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QUESTION: Hi there.  My young, recently rescued cat gave birth to kittens yesterday :)  4 in total.  The births went really well, text book stuff but now she seems anxious.  Every time anyone goes anywhere near where she's settled (in the bottom of my wardrobe) she jumps up and comes out leaving her kittens sprawling around looking for her - a couple of times she's even pulled them out with her as they were still attached to her nipples, but she has put them back in again. She purrs and rubs against you when she comes out but she does look a bit wide-eyed and anxious to me.  I have a small, quiet room prepared for her where I can put everything she needs (food, water and litter) but was going to leave it a few days or until she decided to move herself.

Also one kitten is clearly the runt and often seems to be left apart from the group when this happens and I'm worried about it.  Sometimes when feeding it cant seem to latch on and mum doesn't seem to realise or be able to do anything.  Should I intervene and how?

I should also add, it's not her first litter but as she was rescued from a place that wasn't taking care of her very well, I haven't been able to find out how many litters she's had or what happened to the kittens - it's possible they died by one means or another, as one of the children asked "when a cat has kittens are they supposed to die?" !

Anyway, I've never done this before so I'd really appreciate any advice you can give.  Thanks.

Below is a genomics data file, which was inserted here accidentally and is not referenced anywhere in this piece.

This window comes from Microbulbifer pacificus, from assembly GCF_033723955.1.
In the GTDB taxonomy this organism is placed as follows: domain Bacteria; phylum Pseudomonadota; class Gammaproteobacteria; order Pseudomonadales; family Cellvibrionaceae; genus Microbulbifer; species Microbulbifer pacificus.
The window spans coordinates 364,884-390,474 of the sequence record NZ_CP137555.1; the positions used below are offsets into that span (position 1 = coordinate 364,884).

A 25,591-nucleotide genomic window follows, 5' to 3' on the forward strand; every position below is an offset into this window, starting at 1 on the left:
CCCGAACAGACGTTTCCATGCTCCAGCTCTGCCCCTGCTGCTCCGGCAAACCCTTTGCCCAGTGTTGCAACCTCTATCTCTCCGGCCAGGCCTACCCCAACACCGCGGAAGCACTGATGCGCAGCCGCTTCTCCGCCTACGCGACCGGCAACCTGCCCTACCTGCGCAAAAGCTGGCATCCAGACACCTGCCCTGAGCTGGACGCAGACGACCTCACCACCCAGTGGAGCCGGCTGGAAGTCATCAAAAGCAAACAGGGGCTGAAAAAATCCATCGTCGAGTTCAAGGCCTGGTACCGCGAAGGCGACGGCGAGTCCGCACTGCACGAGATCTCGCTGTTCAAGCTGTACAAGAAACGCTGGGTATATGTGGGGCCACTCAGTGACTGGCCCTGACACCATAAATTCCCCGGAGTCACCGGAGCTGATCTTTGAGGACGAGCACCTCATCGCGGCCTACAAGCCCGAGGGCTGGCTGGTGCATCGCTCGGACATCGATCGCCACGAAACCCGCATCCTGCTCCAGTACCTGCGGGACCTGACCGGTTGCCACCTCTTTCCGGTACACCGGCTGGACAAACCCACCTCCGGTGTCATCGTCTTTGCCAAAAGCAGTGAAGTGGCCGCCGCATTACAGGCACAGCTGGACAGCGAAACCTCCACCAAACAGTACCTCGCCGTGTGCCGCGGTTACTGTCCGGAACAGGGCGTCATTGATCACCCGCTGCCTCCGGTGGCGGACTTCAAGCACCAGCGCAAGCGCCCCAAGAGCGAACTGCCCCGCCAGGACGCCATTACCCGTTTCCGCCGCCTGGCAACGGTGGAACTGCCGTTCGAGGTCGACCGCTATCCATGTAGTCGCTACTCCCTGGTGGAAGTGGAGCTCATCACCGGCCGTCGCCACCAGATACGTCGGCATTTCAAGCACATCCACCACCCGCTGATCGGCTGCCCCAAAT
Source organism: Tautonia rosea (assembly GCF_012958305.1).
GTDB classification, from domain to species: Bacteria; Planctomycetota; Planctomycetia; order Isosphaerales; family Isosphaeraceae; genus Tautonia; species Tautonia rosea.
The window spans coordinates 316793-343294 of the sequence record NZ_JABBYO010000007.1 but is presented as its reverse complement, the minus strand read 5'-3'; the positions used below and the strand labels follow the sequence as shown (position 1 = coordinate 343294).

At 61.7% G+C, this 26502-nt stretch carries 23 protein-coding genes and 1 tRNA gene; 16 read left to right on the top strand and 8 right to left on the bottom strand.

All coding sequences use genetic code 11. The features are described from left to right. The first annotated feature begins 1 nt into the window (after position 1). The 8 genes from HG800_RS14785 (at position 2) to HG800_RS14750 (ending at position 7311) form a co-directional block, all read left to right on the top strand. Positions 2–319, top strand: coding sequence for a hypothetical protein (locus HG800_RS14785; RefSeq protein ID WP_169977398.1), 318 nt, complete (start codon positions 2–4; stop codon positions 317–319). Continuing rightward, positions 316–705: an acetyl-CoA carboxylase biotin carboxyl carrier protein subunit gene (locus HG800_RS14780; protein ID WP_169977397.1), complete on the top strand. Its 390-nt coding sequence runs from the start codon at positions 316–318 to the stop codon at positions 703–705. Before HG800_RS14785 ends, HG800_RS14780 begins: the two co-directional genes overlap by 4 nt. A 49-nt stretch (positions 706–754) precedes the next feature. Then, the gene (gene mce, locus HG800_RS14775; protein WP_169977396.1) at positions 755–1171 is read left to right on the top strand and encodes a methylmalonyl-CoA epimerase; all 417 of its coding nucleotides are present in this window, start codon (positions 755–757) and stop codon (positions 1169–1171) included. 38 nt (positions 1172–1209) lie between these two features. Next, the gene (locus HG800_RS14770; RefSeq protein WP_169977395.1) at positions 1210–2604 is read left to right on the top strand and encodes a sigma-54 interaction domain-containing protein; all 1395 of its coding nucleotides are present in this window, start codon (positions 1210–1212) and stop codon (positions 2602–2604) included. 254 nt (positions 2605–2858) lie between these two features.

As a precaution I would suggest packing mom and her newborns up and taking them to be assessed by your local veterinarian just to be certain that there's nothing physically wrong with mom... Sometimes mother cats can be anxious like this if they have a kitten who wasn't born naturally for some reason or if they're having issues with the levels of calcium and magnesium in their blood (which given the fact that mom came from a tough situation is a possibility if her nutritional needs weren't properly seen to prior to pregnancy). You may need to provide special care (bottle or syringe feeds of kitten milk replacer) for the runt as this baby is weaker than the rest however there is a possibility that the vet will be able to assess him/her for any obvious issues that would pose a threat to his/her life. Mom's anxiety about her babies may well be because she expects something untoward to happen to them, but I would suggest playing it safe and having her assessed just in case! Whenever you have a mom with unweaned kittens it is wise to bring her babies along on trips to the vet as it decreases the stress for mom and babies, and when the kittens are neonates as these ones are it ensures that they don't miss any critical feeds or their mom's warmth. If you have any further questions or concerns, please feel free to contact me again at any time - I'm more than happy to help in any way that I can.

Kind regards,


---------- FOLLOW-UP ----------

QUESTION: Hi Ali, thanks so much for the advice.

Her anxiety seems to have settled somewhat - I made sure everyone left her alone as much as poss and now she only seems to leave the kittens when they are sleeping and goes back regularly to feed and snuggle up with them.